Chris Floore follows up John Lisle’s article, “We Want Our Own Logo!” with Macon-Bibb County’s experience with logos.
Oops…did I say one? I meant several. If you want your own logo, we’re going to make you work for it. It will be aligned with our county’s approved graphic identity and it will be recognizable that you’re part of the county government. You don’t get to separate away from the group and pretend you’re not part of a larger organization and effort.
That means: it will be designed professionally by our graphic designer, Justin Crum (who does amazing work and gets all credit for their actual creation); it will include the visual elements approved by our Commission when they selected the new government’s seal; all use of the logo will adhere strictly to the colors provided; and you will always – ALWAYS – change its size in documents while holding down the ‘Shift’ key and dragging from a corner.
It’s really that simple. Sort of.
There have been two great posts about giving individual departments their own communication tactics: a Facebook page and a logo. Not looking to open the Pandora’s Box that is people thinking every department, event, initiative, meeting, etc….
So back to logos. I start – just like our government has done since consolidation – from a ‘why’ and ‘how’ position. It’s my action matching the messaging of our government: to first try and make things work for people. We’re fortunate in Macon-Bibb that we got to start over by creating a new consolidated government. It was essentially a blank slate that allowed us to identify a best practice and say, “this is the way it should be done, no matter how it was done before.”
A specific visual identity can bring a department together, and, can tie their identity to the larger government, visually showing how they are part of the whole. Media relations, graphic design, social media, website…it could all be centralized so there was alignment. Our motto is “Forward Together,” and our visual identity should reflect that.
But that doesn’t mean we all wear the same color shirts and pants, and keep our hair trimmed the same length. We still need some individuality, and our departments need to be able to communicate what the government is doing and how they’re part of it.
Our Commission identified several items they wanted included in their seal: our name (Macon-Bibb County), Fort Hawkins (birthplace of our city), our motto (“Forward Together”), and the three years representing the start of our governments (1822 for the county, 1823 for the city, and 2014 for the consolidated city-county).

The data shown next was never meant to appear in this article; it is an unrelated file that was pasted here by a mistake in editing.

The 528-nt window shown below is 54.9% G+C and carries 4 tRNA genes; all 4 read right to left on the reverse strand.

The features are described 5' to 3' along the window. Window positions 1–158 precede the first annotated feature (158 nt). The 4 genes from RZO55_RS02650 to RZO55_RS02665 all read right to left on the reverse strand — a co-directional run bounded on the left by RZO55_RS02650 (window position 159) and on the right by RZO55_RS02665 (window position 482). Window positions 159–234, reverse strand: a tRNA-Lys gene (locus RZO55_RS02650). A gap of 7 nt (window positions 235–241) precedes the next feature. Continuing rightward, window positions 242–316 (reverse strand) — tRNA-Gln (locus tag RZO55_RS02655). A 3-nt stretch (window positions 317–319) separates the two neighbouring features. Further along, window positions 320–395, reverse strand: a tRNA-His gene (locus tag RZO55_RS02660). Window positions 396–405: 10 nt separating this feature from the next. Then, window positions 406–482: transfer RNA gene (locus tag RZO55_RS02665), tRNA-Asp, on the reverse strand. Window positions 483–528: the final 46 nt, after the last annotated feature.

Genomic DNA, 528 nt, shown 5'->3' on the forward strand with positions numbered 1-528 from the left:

We try to get as much or all of that into the design. So far, we’ve done it for….
Emergency Management Agency
Additionally, our Board of Elections let us redesign their seal as part of the opening of their new offices, and, as a Board, they elected to align their visual identity with ours.
We also recognize that certain programs have enough of a public profile that they would be justified in having their own identity, such as…
County-wide Recycling Program
Emergency Notification System (MBCAlert)
These all got new logos since consolidation, while others (MaconBibbTV and Green Team) are hold overs from the former governments.
We’ve had great success as far as internal response to the new designs, and our office couldn’t be more honored to have a chance to take on a full county-wide visual identity alignment, while still giving people a sense of individuality within the larger organization. There are more to do – from Bowden Golf Course to Public Works to the Parks & Beautification Department, and more – but over time, it can show people the organization, as well as its parts.
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ELGL C0-Founder. Interim Communications Manager for the City of Tigard, Oregon.